In their articles, “Litigative Approaches to Enforcing the Right to Effective Assistance of Counsel in Criminal Cases,”‘ and “The Right to Counsel and the Indigent Defense System,” Richard Wilson and Suzanne Mounts contend that failings in the delivery of criminal defense services are principally attributable to ill-structured defense systems, excessive caseloads, insufficient resources, and underfunding. The authors argue that the judiciary remains the best hope for reforming defense systems, particularly because the legislative branch has been unwilling to provide adequate financing to enforce the constitutional right to counsel. The authors contend that broad systemic litigation can compel state and local governments to provide adequate financing and resources, thereby guaranteeing effective representation of the poor. Wilson advises those interested in litigating systemic issues to pursue injunctive and declaratory relief in either federal or state courts. Mounts considers the application of systemic defects to a criminal defendant’s sixth amendment claim on appeal and at the trial level. A successful appellate claim would necessitate the reversal of a criminal conviction. The trial-level remedies con-templated involve dismissal of the pending charges, replacement of the attorney, and provision of additional resources.
I concur with the authors’ observation that systemic reform is essential. Nevertheless, the question remains: How are we most likely to assure that indigent defense services achieve the “reasonably competent” standard, which the Court adopted in Strickland v. Washington and United States v. Cronic as the constitutional minimum. I disagree with the means posited by the authors to effectuate systemic change. The authors’ approaches, I believe, are not only inconsistent with the Court’s interpretation of the right to effective assistance of counsel, but more importantly, deflect inquiry away from amore central problem: the failure of the profession to train qualified attorneys willing to undertake the task of representing the poor.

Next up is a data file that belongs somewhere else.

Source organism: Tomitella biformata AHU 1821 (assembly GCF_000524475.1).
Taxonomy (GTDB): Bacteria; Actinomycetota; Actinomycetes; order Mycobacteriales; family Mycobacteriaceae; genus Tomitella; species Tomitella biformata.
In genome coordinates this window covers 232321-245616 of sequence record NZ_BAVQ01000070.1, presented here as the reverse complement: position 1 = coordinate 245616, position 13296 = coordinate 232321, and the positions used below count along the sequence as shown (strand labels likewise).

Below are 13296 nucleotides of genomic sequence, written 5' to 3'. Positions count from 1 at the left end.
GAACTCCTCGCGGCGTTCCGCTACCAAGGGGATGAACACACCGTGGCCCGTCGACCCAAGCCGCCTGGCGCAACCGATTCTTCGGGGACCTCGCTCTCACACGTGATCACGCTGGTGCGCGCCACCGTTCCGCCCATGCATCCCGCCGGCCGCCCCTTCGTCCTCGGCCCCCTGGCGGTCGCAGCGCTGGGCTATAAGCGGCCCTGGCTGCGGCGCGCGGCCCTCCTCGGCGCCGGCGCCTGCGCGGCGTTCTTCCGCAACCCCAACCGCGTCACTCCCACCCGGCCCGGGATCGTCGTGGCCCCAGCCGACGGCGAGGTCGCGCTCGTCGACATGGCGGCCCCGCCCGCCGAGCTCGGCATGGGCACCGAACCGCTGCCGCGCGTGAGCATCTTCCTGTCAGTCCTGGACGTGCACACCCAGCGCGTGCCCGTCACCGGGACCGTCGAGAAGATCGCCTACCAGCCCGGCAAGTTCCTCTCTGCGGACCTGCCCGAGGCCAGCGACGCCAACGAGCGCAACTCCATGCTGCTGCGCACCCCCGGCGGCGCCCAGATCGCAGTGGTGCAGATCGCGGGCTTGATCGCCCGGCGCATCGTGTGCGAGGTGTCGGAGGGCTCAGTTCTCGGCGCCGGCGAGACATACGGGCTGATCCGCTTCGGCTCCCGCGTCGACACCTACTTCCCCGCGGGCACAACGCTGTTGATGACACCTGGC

I will briefly review the recent opinions of the Court related to the issues of ineffective assistance to test the validity of the authors’ contentions. In addition, I will consider the posture of state courts, which Wilson contends present a viable “by-pass” to the risks of federal litigation in the post-Strickland–Cronic era. Finally, I will review the issue of qualification for service of court appointed counsel, recognizing that the Court has replaced the lowly”farce and mockery” standard, as a measure of counsel’s effectiveness, with a uniform standard of “reasonable competence.” In undertaking this inquiry,I will consider whether the profession has engaged in sufficient oversight to assure that attorneys assigned to the poor are willing and capable of providing effective representation.
Molly Lauterback This is the fourth in a series of interviews with attorneys who are pursuing social change through their work. This conversation took place between Molly Lauterback, an editor and board member of the N.Y.U. Review of Law &
Discusses the history and background of public defense and the strategies used in advancing it's goals then presents alternative strategies.
Zealous advocacy is not enough to combat the effects after a criminal sentence is served, and a holistic approach is necessary
Looks at public defense leadership in three dimensions from very specific and local to broad and global.